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Pressure and rainning

  1. May 22, 2004 #1
    I just read a sentence from a book, It says that when the atm pressure is low, it will be raining. Is this true? If true, why the pressure drop before raining?
  2. jcsd
  3. May 23, 2004 #2


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    Now, I'm no meteorologist, but the following should be of relevance:

    1. Why does the rain fall down?
    Clearly, the atmospheric pressure is unable to counteract the force of gravity acting upon the raindrops
    (That is, the bouyancy force is less than the gravity force)

    2. What causes the bouyancy force to become less than the force of gravity?
    Since basically, balance between bouyancy force and gravity force requires balancing air density and water vapour density, one should expect the balance to be broken if the water vapour density increases.

    3. If the water vapour condenses (for example becoming a fluid/solid rather than a gas),
    its density should increase, and hence, the water will fall down.

    4. Possibly, one mechanism of condensing the vapour would be to change the temperature.

    5. However, Important:
    This is speculation from my side, the actual mechanisms are probably more complicated than this.
  4. May 23, 2004 #3


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    Because of uneven heating and other effects, our atmosphere has both low and high pressure areas. The tendancy is for the air to even out these differences and thus you get air constantly moving from the high pressure areas to the low pressure areas (this creates local winds).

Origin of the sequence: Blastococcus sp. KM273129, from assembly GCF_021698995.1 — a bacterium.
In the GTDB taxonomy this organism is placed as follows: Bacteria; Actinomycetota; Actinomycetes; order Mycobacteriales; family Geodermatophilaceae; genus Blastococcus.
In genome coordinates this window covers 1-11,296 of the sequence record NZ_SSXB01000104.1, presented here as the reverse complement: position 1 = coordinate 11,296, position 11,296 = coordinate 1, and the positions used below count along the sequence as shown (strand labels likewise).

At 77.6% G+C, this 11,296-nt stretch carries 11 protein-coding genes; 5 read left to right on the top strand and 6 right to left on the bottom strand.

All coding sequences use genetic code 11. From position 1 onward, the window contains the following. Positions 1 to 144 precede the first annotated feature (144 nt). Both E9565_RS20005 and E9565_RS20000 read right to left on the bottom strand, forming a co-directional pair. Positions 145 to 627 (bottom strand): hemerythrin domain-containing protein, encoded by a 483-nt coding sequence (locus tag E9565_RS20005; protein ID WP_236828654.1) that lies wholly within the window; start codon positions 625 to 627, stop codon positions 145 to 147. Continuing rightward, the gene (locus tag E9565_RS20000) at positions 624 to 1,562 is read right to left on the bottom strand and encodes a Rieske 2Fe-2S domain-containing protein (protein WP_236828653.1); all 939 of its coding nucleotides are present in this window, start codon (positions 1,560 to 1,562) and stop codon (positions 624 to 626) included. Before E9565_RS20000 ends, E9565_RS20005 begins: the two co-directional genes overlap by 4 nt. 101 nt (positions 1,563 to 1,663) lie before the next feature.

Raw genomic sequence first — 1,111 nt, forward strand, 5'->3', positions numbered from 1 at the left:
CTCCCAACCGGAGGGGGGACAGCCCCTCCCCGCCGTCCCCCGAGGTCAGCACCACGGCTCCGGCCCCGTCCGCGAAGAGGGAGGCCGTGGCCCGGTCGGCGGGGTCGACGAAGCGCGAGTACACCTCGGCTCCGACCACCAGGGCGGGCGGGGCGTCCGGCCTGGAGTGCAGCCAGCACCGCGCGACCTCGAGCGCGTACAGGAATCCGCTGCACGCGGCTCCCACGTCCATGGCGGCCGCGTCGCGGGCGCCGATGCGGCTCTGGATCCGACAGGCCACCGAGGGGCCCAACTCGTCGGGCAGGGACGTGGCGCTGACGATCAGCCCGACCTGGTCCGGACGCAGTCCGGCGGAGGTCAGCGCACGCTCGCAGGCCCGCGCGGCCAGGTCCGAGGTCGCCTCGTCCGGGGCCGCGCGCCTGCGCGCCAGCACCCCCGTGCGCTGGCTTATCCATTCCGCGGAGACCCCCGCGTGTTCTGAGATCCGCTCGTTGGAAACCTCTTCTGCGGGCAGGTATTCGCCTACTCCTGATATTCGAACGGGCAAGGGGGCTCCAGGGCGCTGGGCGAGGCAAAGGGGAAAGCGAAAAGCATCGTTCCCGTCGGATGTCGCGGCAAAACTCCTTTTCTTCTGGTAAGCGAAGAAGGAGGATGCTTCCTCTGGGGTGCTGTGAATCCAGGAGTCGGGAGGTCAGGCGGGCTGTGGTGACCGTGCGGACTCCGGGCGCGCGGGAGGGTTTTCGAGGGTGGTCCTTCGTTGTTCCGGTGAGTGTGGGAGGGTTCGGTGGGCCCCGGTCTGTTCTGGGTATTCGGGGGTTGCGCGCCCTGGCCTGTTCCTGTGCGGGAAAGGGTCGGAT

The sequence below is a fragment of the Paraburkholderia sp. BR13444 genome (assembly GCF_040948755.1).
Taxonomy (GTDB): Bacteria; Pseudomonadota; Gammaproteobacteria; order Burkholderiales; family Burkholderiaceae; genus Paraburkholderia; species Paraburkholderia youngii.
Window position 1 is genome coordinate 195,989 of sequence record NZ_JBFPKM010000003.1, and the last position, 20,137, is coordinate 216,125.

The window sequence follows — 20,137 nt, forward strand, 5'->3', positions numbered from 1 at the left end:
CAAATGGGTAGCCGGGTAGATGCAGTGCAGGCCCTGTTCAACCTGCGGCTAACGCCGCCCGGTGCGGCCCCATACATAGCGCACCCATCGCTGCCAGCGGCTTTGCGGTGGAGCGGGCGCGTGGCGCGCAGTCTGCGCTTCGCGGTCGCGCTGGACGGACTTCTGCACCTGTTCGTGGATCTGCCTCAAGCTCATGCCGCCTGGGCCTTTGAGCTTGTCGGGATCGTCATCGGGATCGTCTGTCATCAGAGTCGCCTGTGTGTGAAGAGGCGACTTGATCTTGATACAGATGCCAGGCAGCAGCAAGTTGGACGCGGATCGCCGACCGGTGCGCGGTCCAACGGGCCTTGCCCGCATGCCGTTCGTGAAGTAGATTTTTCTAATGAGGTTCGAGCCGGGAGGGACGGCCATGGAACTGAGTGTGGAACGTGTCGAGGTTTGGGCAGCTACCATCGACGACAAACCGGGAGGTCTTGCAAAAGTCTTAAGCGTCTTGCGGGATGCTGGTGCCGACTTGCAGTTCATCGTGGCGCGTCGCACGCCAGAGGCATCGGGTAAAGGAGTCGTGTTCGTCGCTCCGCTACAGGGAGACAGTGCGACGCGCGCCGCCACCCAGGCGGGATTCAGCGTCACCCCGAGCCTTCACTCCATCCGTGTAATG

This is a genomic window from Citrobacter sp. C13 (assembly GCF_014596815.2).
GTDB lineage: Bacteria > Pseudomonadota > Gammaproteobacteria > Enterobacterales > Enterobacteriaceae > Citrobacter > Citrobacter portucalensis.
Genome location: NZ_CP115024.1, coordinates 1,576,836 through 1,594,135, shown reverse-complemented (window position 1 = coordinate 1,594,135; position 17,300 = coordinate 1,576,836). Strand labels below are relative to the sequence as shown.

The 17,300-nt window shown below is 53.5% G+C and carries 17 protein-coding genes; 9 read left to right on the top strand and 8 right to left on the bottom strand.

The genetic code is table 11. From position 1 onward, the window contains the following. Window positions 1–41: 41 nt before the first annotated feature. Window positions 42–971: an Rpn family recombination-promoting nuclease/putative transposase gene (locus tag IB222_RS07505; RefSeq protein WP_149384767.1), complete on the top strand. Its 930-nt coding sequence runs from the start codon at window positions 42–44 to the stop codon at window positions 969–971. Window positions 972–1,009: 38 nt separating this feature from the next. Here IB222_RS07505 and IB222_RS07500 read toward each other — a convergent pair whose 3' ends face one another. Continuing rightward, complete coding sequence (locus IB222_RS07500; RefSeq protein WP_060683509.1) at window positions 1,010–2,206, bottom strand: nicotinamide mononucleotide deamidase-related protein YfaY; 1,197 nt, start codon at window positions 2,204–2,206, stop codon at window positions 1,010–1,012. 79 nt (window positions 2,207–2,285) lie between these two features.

Another fact is that air at high pressure can hold more moisture than low pressure air can. So when this humid high pressure air moves into the low pressure air, its pressure drops, it cannot not hold as much moisture and the excess condenses out and falls as rain. The greater the difference between the low and high pressure areas, the stronger the winds and the more moist air that will pour over and the more stormy and wet weather you get. This is why a barometer can be a good indicator as to what kind of weather to expect.
  5. May 23, 2004 #4


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    At constant temperature, a given mass of air holds LESS water at "high" pressure than at "low" ("high" and "low" indicating earth surface meteorological extremes). Water vapor capacity is, to first order, a function of the volume and temperature of the air mass. As an air mass is expanded adiabatically it cools enough to reduce its temperature to less than that of the dew point temperature for its water content as ONE mechanism to produce rain --- there are other rain/precipitation mechanisms that do NOT involve pressure drops.
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